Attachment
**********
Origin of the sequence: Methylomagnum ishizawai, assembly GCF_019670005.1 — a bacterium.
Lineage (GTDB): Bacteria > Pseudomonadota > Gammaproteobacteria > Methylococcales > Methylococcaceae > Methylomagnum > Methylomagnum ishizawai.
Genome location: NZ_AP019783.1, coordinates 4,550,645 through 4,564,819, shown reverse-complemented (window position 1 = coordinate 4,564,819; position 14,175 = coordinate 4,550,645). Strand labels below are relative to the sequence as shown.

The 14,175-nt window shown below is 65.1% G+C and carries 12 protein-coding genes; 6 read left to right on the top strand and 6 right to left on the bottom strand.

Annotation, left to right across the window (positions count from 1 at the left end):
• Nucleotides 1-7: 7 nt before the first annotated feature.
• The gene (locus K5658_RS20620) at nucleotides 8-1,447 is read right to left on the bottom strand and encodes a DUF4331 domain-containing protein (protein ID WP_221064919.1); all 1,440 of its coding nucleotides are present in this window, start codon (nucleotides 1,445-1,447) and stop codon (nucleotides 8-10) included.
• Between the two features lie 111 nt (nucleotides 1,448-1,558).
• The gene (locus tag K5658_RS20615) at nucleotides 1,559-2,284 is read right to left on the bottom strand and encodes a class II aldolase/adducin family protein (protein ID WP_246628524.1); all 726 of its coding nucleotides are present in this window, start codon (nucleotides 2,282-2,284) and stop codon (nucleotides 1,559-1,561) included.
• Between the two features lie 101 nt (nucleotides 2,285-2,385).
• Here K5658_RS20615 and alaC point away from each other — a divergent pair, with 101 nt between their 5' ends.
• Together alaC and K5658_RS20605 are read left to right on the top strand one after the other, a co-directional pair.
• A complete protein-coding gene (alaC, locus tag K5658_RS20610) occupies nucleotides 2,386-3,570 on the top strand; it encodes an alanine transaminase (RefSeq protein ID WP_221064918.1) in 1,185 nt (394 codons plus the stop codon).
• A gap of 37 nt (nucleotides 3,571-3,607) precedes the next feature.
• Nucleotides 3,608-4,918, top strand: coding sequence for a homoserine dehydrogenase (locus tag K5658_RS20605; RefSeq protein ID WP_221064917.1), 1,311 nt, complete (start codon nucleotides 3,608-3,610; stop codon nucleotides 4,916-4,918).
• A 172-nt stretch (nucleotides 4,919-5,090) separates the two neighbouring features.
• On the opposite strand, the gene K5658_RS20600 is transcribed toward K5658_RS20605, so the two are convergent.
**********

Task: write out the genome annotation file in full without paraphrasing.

Origin of the sequence: Methylomagnum ishizawai, assembly GCF_019670005.1 — a bacterium.
Lineage (GTDB): Bacteria > Pseudomonadota > Gammaproteobacteria > Methylococcales > Methylococcaceae > Methylomagnum > Methylomagnum ishizawai.
Genome location: NZ_AP019783.1, coordinates 4,550,645 through 4,564,819, shown reverse-complemented (window position 1 = coordinate 4,564,819; position 14,175 = coordinate 4,550,645). Strand labels below are relative to the sequence as shown.

The 14,175-nt window shown below is 65.1% G+C and carries 12 protein-coding genes; 6 read left to right on the top strand and 6 right to left on the bottom strand.

Annotation, left to right across the window (positions count from 1 at the left end):
• Nucleotides 1-7: 7 nt before the first annotated feature.
• The gene (locus K5658_RS20620) at nucleotides 8-1,447 is read right to left on the bottom strand and encodes a DUF4331 domain-containing protein (protein ID WP_221064919.1); all 1,440 of its coding nucleotides are present in this window, start codon (nucleotides 1,445-1,447) and stop codon (nucleotides 8-10) included.
• Between the two features lie 111 nt (nucleotides 1,448-1,558).
• The gene (locus tag K5658_RS20615) at nucleotides 1,559-2,284 is read right to left on the bottom strand and encodes a class II aldolase/adducin family protein (protein ID WP_246628524.1); all 726 of its coding nucleotides are present in this window, start codon (nucleotides 2,282-2,284) and stop codon (nucleotides 1,559-1,561) included.
• Between the two features lie 101 nt (nucleotides 2,285-2,385).
• Here K5658_RS20615 and alaC point away from each other — a divergent pair, with 101 nt between their 5' ends.
• Together alaC and K5658_RS20605 are read left to right on the top strand one after the other, a co-directional pair.
• A complete protein-coding gene (alaC, locus tag K5658_RS20610) occupies nucleotides 2,386-3,570 on the top strand; it encodes an alanine transaminase (RefSeq protein ID WP_221064918.1) in 1,185 nt (394 codons plus the stop codon).
• A gap of 37 nt (nucleotides 3,571-3,607) precedes the next feature.
• Nucleotides 3,608-4,918, top strand: coding sequence for a homoserine dehydrogenase (locus tag K5658_RS20605; RefSeq protein ID WP_221064917.1), 1,311 nt, complete (start codon nucleotides 3,608-3,610; stop codon nucleotides 4,916-4,918).
• A 172-nt stretch (nucleotides 4,919-5,090) separates the two neighbouring features.
• On the opposite strand, the gene K5658_RS20600 is transcribed toward K5658_RS20605, so the two are convergent.